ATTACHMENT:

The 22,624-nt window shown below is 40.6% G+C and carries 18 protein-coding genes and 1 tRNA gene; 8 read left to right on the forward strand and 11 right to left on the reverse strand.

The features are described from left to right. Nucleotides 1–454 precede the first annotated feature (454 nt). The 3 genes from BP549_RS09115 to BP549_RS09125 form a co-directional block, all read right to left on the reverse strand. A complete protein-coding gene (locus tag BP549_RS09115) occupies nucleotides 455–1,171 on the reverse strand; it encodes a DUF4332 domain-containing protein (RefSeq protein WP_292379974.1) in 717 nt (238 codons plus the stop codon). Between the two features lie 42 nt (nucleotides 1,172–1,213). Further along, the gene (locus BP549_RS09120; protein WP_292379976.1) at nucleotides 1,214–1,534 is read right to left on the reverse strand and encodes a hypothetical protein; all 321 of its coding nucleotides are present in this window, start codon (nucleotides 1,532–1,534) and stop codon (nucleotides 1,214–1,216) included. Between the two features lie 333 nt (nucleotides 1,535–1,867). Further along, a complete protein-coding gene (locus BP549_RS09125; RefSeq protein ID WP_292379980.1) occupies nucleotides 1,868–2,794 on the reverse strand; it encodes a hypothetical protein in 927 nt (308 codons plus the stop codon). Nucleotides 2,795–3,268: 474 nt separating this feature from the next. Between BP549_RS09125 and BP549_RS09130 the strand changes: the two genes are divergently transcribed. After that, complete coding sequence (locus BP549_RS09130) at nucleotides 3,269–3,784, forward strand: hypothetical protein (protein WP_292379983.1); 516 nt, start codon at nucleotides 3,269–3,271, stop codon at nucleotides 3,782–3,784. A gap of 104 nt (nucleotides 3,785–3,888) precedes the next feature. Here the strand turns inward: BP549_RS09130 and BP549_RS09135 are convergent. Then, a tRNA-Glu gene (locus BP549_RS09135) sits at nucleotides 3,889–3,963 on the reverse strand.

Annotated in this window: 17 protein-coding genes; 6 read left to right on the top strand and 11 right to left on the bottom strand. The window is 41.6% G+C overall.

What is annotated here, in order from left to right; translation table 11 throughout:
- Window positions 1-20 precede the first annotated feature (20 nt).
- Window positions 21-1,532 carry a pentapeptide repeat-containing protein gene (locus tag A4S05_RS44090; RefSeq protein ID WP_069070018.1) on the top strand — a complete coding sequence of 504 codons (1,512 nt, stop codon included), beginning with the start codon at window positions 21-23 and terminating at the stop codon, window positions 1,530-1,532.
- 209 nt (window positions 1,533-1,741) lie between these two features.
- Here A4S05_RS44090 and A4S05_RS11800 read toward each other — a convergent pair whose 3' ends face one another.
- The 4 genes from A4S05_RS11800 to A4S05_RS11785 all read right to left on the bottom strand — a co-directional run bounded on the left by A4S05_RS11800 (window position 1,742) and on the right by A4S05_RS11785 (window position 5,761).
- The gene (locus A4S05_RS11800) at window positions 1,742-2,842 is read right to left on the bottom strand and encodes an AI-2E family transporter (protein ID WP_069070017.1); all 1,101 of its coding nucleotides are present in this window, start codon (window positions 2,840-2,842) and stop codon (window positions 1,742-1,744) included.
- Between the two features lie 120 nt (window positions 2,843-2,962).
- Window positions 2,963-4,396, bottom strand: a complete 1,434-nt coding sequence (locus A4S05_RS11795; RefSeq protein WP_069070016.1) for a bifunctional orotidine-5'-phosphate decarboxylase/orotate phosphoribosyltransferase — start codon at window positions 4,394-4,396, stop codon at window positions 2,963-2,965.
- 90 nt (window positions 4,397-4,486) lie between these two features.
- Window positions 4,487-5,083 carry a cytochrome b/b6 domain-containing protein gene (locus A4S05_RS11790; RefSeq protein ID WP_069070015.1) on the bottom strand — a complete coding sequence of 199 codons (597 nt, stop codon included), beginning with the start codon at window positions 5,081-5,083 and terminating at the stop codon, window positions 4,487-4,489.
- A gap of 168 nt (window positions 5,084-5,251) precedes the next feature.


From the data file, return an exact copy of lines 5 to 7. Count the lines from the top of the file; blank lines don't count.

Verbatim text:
- Window positions 1-20 precede the first annotated feature (20 nt).
- Window positions 21-1,532 carry a pentapeptide repeat-containing protein gene (locus tag A4S05_RS44090; RefSeq protein ID WP_069070018.1) on the top strand — a complete coding sequence of 504 codons (1,512 nt, stop codon included), beginning with the start codon at window positions 21-23 and terminating at the stop codon, window positions 1,530-1,532.
- 209 nt (window positions 1,533-1,741) lie between these two features.